It is a federal crime to willfully stop paying child support for a minor living in a separate state if the non-payment has lasted for more than one year or amounts to over $5,000.00. Penalties carry
- full restitution as well as
- fines and/or
- six months to two years of prison, depending on the case.
If the defendant or child resides in Nevada, defendants can face state charges for nonpayment of child support as well.
In this article, our Las Vegas criminal defense attorneys discuss:
- 1. When is not paying child support a federal crime?
- 2. What are the penalties under 18 USC 228?
- 3. How can I fight the charges?
- 4. Will I lose child custody?
- 5. How is Nevada state law different?
- 6. Can defendants face federal and Nevada state charges for not paying child support?
1. When is not paying child support a federal crime?
Non-payment of child support becomes a federal crime when:
- the parent willfully did not pay child support for a child who lives in another state – or the parent traveled to another state with the intent to avoid paying child support; and
- the non-payment has lasted for longer than one year or amounts to more than $5,0001
Consequently, federal court has jurisdiction only if the situation involves more than one state:
Example: Mike lives in Henderson, NV, and his daughter lives in Laughlin, NV. Mike deliberately dodges his child support payments for over a year. If caught, he may be booked at Henderson NV Detention Center on state charges for deliberately not paying child support. He should not face federal charges because Mike lived in the same state as his daughter, and he did not travel with the intent to avoid paying child support.
2. What are the penalties under 18 USC 228?
Non-payment of child support carries up to six months in Federal Prison and/or a fine if the following conditions are true:
- it is the defendant’s first offense for non-payment; and
- the defendant did not leave the state to avoid paying child support; and
- the non-payment lasted for no more than two years, or the amount in arrears is no more than $10,000
Otherwise, non-payment of child support carries up to two years in prison and/or a fine.
In addition to fines and/or prison time, the court will order that defendant pay full restitution equal to the amount of the unpaid child support.2
3. How can I fight the charges?
Failing to pay child support is a crime under federal law only if the nonpayment is willful.3 Therefore, the most common defense is that any nonpayment was the result of an accident, a mistake, or that the defendant merely had no means to pay.
Federal courts presume that defendants are financially able to pay a legal child support obligation. However, this presumption may be rebutted such as by showing that the defendant either:
- lost his/her job and has not been able to find more work despite diligently looking for employment; or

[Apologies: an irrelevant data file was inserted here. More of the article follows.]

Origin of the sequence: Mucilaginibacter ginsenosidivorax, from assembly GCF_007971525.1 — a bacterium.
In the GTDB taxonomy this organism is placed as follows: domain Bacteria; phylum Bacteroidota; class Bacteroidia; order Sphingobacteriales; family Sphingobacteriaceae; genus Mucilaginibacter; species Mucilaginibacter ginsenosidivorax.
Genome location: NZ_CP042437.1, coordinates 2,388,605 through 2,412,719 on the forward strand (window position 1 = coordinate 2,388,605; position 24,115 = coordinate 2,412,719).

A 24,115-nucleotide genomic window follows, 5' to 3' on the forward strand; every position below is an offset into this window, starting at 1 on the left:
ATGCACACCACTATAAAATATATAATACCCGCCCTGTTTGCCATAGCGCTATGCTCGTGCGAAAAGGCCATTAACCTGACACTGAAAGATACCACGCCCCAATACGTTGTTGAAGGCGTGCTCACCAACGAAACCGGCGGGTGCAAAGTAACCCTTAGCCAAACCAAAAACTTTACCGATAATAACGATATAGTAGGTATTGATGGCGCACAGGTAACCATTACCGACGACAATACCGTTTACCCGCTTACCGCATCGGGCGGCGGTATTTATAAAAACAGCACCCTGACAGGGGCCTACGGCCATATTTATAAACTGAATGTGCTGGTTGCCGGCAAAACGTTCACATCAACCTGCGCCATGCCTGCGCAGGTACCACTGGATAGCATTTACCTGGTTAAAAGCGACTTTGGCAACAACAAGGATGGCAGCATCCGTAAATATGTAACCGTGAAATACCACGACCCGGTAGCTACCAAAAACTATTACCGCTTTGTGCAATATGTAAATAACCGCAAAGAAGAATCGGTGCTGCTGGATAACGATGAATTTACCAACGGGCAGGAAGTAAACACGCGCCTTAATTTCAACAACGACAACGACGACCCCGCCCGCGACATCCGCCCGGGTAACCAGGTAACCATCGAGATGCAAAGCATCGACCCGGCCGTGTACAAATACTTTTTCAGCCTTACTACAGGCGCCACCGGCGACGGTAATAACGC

- became too sick or disabled to work; or
- was arrested and did not have enough money in his/her account to continue paying child support4
As long as the U.S. Attorney’s Office cannot prove to the court beyond a reasonable doubt that the defendant willfully ceased paying child support, there should be no criminal liability.
4. Will I lose child custody?
The criminal court judge cannot make custody decisions. This is because child custody is a civil matter, not a criminal matter. But when family law judges make child custody determinations, they can take into account a parent’s non-payment of child support.5
5. How is Nevada law different?
The main difference between federal and Nevada state law for nonpayment of child support has to do with geography. Federal law does not apply unless the defendant resides in a different state from the child or the defendant escapes to another state in order to evade payment. Therefore, a non-paying parent in Nevada would be prosecuted under state law if the child also resides in Nevada.
The other difference between federal and Nevada state law regarding failure to pay child support has to do with the amount of money in question. In Nevada, a person may face prosecution even for missing one payment for a small amount of money. But federal law does not apply until the defendant gets behind more than $5,000 or has not paid for more than one year.
As with federal law, Nevada’s penalties for falling behind child support depend on the facts of the case:
Nonpayment of child support
|First-time offense||Misdemeanor, if the defendant owes less than $10,000 in support: |
Category C felony, if the defendant owes $10,000 or more in support
|Second- or subsequent offense||Misdemeanor, if the defendant owes less than $5,000 in support: |
Category C felony, if the defendant owes $5,000 or more in support
6. Can defendants face federal and Nevada charges for not paying child support?
Yes, as long as the parent and child do not both reside in Nevada. If a defendant is convicted in both federal and state courts, then he/she may serve the sentences consecutively (one after the other).7
- 18 USC 228(a).
- 18 USC 228; see also United States v. Stephens, (9th Cir. 2004) 374 F.3d 867.
- 18 USC 228(c) & (d); see also United States v. Harrison, (8th Cir. 1999) 188 F.3d 985.
- See 18 USC 228(b).
- See, e.g., NRS 125C.003.
- NRS 201.020.
- See 18 U.S.C. § 3584.